A career built on innovation and excellence
Professor Xiaojing Hao FTSE is motivated by the desire to create and live in a more efficient and convenient world. She is a curious seeker of the truth. From a very young age, she wanted to be an innovator and a detective – so became a scientist! She is a trained metallurgist, completing her Bachelors and Masters at Northeastern University in China and went on to focus on photovoltaic (PV) engineering during her PhD at UNSW Sydney.
Xiaojing is now a Professor at the UNSW School of Photovoltaic and Renewable Energy Engineering. She is currently also an ARC Future Fellow and leads a research group working on integrating thin film solar cells technologies onto different types of surfaces. Xiaojing has been working on solar cells, harnessing sunlight to create electricity for 16 years. She has recently started exploring ways to use solar cells to make green fuel, like hydrogen and ammonia, from sunlight.
Xiaojing is an expert in her field and has made important contributions to thin film photovoltaic solar cells; particularly in utilising green semiconductor materials to harvest sunlight for electricity generation. She has made vital contributions to the field of PV engineering through her development of efficient, cheap, and environmentally-friendly thin film materials for wide photovoltaic deployment.
She has received over $40 million in funding for her research and has published more than 170 papers in leading journals. She has also received many awards and recognitions for her work, including the NSW Premier’s Prize for Science & Engineering in Energy Innovation in 2018, Australia’s Most Innovative Engineers in 2019 and Prime Minister’s Prizes for Science (Physical Scientist of the year) in 2020.
Xiaojing is also a mum of two kids. She hopes they can grow up in a world where there are no extreme weather events and where energy is clean and affordable.
We recently had the opportunity to hear from Xiaojing. She explains her work and her hopes for the future of applied science, technology, and engineering.
How would you explain your work to an 8-year old?
My area of research is solar photovoltaics, I help sunlight to change into electricity using solar panels.
We can squeeze more electricity out of sunlight by making the solar cells and panels more efficient.
My vision for future cities is similar to nature. Just like how leaves on trees take their energy from sunlight, our cities can do the same if we introduce this approach to their planning and design.
By having as many surfaces around us as possible function like leaves on a tree, solar energy can continue to power our planet.
What are you most excited to see across the fields of applied science, technology, and engineering in the next 5 years?
Science and technology are influencing our future for a healthier, cleaner and safer life for everyone and the generations to come. Given the current urgent global challenges, particularly of climate change, I hope we can realise 100% clean energy in the very near future and that applied science, technology and engineering can accelerate this transition.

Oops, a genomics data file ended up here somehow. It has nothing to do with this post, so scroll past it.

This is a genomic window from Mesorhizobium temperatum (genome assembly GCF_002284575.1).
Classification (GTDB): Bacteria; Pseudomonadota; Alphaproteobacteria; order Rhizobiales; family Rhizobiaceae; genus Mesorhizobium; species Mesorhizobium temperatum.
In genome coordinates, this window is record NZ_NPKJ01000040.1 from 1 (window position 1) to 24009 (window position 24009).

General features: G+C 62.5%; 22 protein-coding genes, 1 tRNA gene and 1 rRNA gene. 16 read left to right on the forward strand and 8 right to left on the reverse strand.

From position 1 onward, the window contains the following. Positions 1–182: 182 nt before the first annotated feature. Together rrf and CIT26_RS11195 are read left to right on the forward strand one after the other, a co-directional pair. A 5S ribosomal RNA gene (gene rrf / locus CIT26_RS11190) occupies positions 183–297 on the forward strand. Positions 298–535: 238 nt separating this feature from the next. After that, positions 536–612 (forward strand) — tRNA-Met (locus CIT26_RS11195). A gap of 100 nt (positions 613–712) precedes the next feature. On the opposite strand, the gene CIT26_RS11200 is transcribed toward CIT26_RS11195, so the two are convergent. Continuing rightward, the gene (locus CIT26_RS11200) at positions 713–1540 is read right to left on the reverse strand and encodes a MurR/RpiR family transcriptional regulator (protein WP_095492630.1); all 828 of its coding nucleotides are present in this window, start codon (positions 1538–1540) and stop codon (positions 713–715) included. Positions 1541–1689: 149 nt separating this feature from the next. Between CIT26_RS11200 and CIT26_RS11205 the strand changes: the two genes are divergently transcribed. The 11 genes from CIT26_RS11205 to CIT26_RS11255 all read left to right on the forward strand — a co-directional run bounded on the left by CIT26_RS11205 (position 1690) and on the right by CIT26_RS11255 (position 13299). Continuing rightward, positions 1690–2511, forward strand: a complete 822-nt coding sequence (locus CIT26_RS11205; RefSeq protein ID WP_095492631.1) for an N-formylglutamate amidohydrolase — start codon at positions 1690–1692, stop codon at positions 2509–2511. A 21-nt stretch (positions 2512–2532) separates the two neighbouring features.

In the next 5 years or so, one of my dreams is to see the realisation and wide-deployment of beyond 30% efficiency solar cells made entirely from materials that are stable, abundant, and nontoxic, fulfilling the requirement for wider PV deployment and aiding the transition to 100% clean energy.
Taking on the global challenge of climate change, I hope to bring our PV technology forward to make it more efficient, lower-cost, more flexible, and more widely deployable; providing the net zero, no emission alternatives for our energy needs and improving our life quality.
Working towards the dream
We remain open-minded to maximise the chance of success for the next generation PV technologies. My group’s recent work on understanding microscopic carrier loss mechanisms, recently published by Nature Energy, has opened the path to further efficiency improvements and re-set expectations for this technology. Another piece of my group’s work on improving perovskite stability has been published by Nature Photonics. With demonstrated stability, this material is among the best seen internationally.
My group’s work on a project that involves the use of a mineral called chalcopyrite has recently attracted $3.08M in funding from ARENA. We will collaborate with our partners to fully utilise this technology as a top cell for chalcogenide/silicon tandem cells, which have proven stability and scalability, making it a likely candidate for commercialisation.
I’m committed to applying my knowledge to advancing next-generation solar photovoltaic technologies, translating them to industry, and developing further engineering solutions to integrated PV products supplying clean electricity for ‘everywhere PV’. I’ll further translate my knowledge of semiconductor device design for efficient solar-fuel production.
As a trained metallurgist, I also hope to use my knowledge to accelerate the transition of traditional energy-intensive industries, such as steel manufacturing, to renewable energy, driving an accelerated technology-led transition to net zero emissions.
And as a dedicated supervisor and mentor, I’ll enthusiastically play my part in the vital task of fostering excellence and diversity in the next generation.
Fifty four years ago Neil Armstrong landed on the Moon. In doing so he made history; overcoming a key challenge of his generation. Our great generational challenge is climate change. I hope I can make a similar giant leap through innovative scientific and technological breakthroughs, inspiring others, and collaborating with multidisciplinary scientists nationally and internationally to achieve our net zero emissions goal.